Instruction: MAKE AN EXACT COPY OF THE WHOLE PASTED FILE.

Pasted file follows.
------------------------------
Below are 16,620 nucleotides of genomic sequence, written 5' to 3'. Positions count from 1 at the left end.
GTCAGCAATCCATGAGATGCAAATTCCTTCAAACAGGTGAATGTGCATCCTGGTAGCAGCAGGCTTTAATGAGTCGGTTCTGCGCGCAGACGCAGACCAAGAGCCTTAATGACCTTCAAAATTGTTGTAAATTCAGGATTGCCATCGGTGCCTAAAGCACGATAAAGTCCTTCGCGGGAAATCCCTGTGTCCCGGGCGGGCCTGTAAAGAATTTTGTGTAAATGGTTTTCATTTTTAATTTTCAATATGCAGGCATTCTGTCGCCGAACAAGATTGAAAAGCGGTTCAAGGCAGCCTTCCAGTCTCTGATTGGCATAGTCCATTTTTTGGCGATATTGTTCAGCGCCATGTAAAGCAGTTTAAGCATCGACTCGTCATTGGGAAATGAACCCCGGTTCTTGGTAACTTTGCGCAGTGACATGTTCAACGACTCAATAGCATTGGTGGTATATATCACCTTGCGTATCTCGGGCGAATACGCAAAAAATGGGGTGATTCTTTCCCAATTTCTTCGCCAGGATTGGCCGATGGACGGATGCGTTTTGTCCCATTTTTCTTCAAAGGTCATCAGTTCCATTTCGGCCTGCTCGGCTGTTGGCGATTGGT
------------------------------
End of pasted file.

Below are 16,620 nucleotides of genomic sequence, written 5' to 3'. Positions count from 1 at the left end.
GTCAGCAATCCATGAGATGCAAATTCCTTCAAACAGGTGAATGTGCATCCTGGTAGCAGCAGGCTTTAATGAGTCGGTTCTGCGCGCAGACGCAGACCAAGAGCCTTAATGACCTTCAAAATTGTTGTAAATTCAGGATTGCCATCGGTGCCTAAAGCACGATAAAGTCCTTCGCGGGAAATCCCTGTGTCCCGGGCGGGCCTGTAAAGAATTTTGTGTAAATGGTTTTCATTTTTAATTTTCAATATGCAGGCATTCTGTCGCCGAACAAGATTGAAAAGCGGTTCAAGGCAGCCTTCCAGTCTCTGATTGGCATAGTCCATTTTTTGGCGATATTGTTCAGCGCCATGTAAAGCAGTTTAAGCATCGACTCGTCATTGGGAAATGAACCCCGGTTCTTGGTAACTTTGCGCAGTGACATGTTCAACGACTCAATAGCATTGGTGGTATATATCACCTTGCGTATCTCGGGCGAATACGCAAAAAATGGGGTGATTCTTTCCCAATTTCTTCGCCAGGATTGGCCGATGGACGGATGCGTTTTGTCCCATTTTTCTTCAAAGGTCATCAGTTCCATTTCGGCCTGCTCGGCTGTTGGCGATTGGT